But Treat lamented that Maine might have missed its chance to set up its own health insurance exchange. Under the Affordable Care Act, states need to have insurance marketplaces in place for small businesses and individuals by 2014 or they have to accept a federally designed exchange.

Republican lawmakers this spring approved a law that delayed much state action on the insurance exchange until after the Supreme Court ruling. Under the health care law, states need to be on track for having their exchanges certified by January 2013, and Maine was among three states that had mostly stopped work on their exchanges.

“It’s pretty unfortunate that the Republican majority spent the past two years fighting the Affordable Care Act and pretty much frittered away time we could have used to design our own exchange,” Treat said.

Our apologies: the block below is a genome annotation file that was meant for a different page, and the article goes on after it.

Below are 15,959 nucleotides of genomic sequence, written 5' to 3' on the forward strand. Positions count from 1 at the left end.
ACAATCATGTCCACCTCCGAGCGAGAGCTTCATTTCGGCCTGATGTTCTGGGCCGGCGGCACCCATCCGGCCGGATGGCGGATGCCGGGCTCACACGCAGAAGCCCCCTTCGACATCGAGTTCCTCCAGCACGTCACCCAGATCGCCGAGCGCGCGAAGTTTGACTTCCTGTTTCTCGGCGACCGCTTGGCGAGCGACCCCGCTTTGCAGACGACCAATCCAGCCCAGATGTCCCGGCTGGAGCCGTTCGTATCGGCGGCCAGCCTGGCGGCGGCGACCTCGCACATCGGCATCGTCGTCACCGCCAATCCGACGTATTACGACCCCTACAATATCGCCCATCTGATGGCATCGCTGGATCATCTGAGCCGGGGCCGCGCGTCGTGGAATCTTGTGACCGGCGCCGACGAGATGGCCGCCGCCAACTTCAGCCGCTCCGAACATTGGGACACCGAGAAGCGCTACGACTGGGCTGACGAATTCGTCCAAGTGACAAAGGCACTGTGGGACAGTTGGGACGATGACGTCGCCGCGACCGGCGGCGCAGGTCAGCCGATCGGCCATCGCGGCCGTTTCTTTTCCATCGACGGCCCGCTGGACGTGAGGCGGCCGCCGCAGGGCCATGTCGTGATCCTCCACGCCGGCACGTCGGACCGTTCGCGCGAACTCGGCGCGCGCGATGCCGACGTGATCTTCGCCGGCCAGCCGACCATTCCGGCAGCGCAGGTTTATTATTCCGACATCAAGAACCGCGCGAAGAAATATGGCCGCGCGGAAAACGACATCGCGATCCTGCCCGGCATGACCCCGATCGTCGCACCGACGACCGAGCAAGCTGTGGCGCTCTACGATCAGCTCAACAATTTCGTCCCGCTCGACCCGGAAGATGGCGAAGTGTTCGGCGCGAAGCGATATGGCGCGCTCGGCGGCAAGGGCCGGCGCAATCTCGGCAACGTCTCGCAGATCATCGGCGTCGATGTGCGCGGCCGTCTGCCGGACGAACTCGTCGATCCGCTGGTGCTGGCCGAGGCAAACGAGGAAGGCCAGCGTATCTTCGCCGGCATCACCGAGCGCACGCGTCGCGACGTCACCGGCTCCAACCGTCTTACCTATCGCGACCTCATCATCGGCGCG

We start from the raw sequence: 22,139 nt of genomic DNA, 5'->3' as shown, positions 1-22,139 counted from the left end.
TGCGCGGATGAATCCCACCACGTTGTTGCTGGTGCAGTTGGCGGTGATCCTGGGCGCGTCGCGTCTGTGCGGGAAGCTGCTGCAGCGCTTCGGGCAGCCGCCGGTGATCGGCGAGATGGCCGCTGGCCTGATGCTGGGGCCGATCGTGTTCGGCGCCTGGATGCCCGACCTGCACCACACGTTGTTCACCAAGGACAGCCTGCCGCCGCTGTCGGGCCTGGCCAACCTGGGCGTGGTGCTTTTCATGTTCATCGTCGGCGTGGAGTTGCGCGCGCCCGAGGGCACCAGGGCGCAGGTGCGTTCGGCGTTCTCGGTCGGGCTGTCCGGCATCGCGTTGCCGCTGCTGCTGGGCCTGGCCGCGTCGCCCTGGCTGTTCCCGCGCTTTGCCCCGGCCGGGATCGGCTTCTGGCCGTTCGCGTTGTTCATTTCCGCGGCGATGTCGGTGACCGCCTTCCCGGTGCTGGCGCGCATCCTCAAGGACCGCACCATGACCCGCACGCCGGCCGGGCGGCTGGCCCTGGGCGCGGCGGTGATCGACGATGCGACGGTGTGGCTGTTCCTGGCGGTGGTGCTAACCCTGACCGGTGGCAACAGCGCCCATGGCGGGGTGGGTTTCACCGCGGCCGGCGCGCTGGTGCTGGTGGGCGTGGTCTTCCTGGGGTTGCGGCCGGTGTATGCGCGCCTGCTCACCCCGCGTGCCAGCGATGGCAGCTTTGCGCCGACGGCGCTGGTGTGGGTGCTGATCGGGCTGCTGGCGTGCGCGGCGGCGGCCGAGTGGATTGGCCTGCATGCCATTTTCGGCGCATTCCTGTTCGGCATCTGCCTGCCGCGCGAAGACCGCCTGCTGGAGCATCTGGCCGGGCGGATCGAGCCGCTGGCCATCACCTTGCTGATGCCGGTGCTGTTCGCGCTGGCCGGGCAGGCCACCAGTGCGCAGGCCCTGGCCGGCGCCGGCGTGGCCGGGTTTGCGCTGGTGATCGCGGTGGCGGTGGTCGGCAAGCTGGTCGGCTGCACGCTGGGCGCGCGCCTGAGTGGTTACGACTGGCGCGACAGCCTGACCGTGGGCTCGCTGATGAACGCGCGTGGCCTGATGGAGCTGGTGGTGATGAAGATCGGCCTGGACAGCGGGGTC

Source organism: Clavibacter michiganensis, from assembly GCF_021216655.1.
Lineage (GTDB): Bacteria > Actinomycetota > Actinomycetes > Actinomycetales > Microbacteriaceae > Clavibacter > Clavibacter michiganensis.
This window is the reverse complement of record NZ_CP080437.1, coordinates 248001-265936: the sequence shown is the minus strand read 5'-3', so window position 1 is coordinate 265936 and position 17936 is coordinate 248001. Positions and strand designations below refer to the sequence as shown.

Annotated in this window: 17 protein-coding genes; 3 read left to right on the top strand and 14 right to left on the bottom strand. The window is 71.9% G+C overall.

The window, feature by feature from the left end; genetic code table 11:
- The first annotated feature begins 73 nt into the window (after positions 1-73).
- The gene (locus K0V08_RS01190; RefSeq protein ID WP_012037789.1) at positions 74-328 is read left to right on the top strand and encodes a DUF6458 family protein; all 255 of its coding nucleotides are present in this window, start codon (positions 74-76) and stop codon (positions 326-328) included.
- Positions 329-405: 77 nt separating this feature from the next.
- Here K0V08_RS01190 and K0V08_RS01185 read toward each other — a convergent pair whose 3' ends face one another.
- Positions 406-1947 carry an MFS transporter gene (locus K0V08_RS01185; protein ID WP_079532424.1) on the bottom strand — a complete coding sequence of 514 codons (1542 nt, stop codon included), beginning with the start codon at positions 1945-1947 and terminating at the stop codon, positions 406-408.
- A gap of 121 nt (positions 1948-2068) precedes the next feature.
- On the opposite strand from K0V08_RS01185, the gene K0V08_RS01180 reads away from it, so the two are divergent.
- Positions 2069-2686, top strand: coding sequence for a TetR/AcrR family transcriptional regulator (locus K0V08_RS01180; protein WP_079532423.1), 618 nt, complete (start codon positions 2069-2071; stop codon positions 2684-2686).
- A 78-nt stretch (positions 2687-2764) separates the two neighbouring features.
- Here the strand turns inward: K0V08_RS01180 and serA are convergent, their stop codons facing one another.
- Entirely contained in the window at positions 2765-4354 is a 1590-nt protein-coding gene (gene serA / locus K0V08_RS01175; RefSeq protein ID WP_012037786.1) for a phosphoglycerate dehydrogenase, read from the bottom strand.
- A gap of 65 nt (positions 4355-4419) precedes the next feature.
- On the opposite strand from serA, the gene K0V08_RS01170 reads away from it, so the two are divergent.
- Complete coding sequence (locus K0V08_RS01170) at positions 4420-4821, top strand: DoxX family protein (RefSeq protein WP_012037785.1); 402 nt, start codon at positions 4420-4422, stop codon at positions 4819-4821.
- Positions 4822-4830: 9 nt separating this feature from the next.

A Maine Bureau of Insurance spokesman said Thursday that staff still were reviewing the Supreme Court decision and it’s too early to know what the impact will be on Maine’s insurance exchange.

While Democrats cheered the court ruling as a victory for consumers, Rep. Jonathan McKane, a Newcastle Republican, said insurance companies are the constituency that should be cheering the Supreme Court’s decision to uphold the individual mandate portion of the health care law.

“This is an incredible boon to insurance companies,” he said. “They’ve got to be happy in the boardrooms of Wellpoint and Anthem.”

Legislative Republicans in Maine last year passed a health care reform law of their own that allows Maine residents to purchase health insurance from companies licensed in other states. The law also allows insurance companies more flexibility to charge different premiums based on the health care services customers use and where they live.